Save with Sarah — Storing Ice
Save with Sarah — Storing Ice
I know this sounds like a silly thing to think about in the winter, but have you ever considered saving money by storing ice? It really can work in the right circumstances.
Last year, we had to buy another chest freezer to store homestead-grown turkeys. I feared that we’d be hurting for freezer space, but as it turned out, didn’t overflow the 16-cubic-foot freezer with the turkeys. That meant that we ended up with something that’s very precious to most folks — space in deep freezes.
At one point, I had considered consolidating my small chest freezer with my larger one, but I thought I wouldn’t be left with much wiggle room, so I just left well enough alone for a while.
I hadn’t given the whole freezer situation much thought until I was getting ice this morning. We have a plumbed ice maker in our kitchen freezer that makes amazing ice from reverse osmosis filtered water. We use a little each day for things like iced coffee or the occasional cold beverage, but for the most part, the ice just sits in the bin taking up space.
This morning, I noticed that the situation had gotten so bad that there was a large chunk of ice cubes that were preventing new cubes from moving to the front of the bin. I got ice for my iced coffee, and then I pulled the entire bin out of the freezer. I retrieved the ice chunk, and I plopped it into a freezer zipper bag. Then, I started thinking.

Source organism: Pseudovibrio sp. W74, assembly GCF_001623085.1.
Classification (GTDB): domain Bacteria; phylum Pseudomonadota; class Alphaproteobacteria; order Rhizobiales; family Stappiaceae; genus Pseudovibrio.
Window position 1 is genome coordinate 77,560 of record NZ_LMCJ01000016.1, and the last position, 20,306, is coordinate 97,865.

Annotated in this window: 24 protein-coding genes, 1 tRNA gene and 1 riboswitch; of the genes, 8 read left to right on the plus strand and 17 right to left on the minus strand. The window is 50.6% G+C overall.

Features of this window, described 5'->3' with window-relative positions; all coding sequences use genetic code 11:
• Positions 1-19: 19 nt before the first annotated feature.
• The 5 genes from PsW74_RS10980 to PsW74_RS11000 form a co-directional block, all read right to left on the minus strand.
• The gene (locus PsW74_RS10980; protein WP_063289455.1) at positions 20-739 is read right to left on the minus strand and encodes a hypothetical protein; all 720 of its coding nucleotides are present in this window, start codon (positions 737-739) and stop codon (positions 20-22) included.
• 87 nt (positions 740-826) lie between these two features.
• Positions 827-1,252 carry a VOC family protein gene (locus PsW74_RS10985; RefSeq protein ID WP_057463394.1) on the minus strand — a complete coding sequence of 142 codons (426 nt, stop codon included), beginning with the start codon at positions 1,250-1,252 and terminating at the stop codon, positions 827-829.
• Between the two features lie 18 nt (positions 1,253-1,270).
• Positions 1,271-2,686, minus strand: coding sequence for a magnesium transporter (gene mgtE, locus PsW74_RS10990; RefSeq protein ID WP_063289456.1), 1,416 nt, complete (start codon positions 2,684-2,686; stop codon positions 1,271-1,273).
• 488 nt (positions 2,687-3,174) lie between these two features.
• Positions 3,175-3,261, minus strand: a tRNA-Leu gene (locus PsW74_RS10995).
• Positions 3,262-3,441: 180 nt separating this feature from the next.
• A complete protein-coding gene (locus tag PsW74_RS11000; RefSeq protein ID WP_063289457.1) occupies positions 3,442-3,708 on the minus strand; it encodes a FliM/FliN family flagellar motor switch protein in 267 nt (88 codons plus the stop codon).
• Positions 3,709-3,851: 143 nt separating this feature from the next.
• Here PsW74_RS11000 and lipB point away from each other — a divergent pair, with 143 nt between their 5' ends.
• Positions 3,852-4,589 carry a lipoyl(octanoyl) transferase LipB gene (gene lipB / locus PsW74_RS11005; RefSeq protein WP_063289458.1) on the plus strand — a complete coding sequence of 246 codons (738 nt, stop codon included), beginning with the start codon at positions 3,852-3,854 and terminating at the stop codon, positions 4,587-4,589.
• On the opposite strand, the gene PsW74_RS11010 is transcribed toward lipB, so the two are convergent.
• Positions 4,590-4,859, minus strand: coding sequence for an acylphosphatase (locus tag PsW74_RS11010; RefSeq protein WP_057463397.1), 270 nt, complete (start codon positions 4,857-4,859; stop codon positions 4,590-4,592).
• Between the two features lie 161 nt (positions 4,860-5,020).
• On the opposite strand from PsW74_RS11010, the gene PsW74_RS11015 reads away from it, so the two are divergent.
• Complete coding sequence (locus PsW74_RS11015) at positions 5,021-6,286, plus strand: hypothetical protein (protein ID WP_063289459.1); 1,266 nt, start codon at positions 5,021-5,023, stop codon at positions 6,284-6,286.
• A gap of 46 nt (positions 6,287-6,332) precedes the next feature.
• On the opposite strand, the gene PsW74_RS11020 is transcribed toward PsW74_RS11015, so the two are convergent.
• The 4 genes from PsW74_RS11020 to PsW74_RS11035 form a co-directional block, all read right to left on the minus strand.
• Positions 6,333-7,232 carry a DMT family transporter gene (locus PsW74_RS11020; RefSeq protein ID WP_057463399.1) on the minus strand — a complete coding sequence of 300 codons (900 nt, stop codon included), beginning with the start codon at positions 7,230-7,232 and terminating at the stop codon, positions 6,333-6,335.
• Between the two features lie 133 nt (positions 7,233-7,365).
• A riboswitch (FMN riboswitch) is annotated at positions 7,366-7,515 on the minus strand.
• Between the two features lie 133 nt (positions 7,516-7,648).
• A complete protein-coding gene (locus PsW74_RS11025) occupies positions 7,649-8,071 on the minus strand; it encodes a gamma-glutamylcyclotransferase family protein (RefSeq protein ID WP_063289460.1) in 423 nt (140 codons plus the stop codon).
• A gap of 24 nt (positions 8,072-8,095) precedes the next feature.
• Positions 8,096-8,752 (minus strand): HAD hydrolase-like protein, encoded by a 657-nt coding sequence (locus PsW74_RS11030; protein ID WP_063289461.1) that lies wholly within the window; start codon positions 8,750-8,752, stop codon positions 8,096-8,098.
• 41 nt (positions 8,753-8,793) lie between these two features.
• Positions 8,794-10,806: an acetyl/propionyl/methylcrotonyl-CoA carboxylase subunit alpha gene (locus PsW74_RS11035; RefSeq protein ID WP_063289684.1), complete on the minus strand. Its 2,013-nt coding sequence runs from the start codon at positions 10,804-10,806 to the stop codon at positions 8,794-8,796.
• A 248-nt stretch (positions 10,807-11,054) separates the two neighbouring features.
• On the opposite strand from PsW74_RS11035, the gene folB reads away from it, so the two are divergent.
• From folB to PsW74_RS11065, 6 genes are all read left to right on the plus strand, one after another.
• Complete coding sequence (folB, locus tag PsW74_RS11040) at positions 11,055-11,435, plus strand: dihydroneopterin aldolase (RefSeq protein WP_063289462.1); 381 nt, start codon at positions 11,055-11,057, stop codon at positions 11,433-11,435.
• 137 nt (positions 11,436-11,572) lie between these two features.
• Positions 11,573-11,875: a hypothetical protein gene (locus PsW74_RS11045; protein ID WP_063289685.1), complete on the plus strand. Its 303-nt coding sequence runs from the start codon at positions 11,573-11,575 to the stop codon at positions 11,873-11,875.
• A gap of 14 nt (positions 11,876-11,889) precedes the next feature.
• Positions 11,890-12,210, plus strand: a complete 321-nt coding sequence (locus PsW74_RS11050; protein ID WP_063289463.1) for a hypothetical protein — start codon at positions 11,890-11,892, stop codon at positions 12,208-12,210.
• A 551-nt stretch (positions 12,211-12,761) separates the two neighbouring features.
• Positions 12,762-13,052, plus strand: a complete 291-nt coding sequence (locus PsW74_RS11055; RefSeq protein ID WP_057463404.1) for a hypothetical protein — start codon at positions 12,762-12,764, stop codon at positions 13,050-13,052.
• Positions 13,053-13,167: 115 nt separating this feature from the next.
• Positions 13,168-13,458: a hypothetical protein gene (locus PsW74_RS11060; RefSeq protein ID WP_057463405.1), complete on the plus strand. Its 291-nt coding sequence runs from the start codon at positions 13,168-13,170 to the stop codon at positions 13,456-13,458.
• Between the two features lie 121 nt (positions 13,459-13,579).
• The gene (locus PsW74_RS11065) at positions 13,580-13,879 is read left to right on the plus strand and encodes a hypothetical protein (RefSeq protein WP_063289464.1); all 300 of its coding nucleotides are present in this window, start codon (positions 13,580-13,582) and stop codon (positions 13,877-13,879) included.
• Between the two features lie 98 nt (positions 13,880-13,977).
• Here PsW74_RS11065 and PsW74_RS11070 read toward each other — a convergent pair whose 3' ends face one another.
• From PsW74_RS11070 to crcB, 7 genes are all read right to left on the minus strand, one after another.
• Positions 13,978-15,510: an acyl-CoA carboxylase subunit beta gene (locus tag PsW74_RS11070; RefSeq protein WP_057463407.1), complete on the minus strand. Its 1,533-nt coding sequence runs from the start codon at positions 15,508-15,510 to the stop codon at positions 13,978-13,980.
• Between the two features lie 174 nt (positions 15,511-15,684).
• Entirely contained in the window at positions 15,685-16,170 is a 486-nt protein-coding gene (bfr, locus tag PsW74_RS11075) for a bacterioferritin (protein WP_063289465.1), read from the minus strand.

A month or two ago, I heard a little snippet on The Survival Podcast from a guy who was talking about saving money by storing ice. His rationale went something like this. He didn’t use much ice in the winter, but he ended up buying ice in the summer. Like me, he had freezer space available, so he bought “reusable” ice bags from Amazon, and he started filling them with excess winter ice. By storing that ice, he was paying less to run his freezers (because it costs more money to keep air cold), and he ended up with plenty of ice come summertime. Yes, he bought bags, but the savings made it worth it.
Like I said before, we don’t use a lot of ice around here, but we do end up buying ice during the summer. In the past, I’ve stored ice in zipper bags, but they can only hold so much ice, and they don’t hold up over time.
While I put today’s ice in a zipper bag to solve my immediate problem, the whole situation reminded me that I can store ice and save money. Bonus!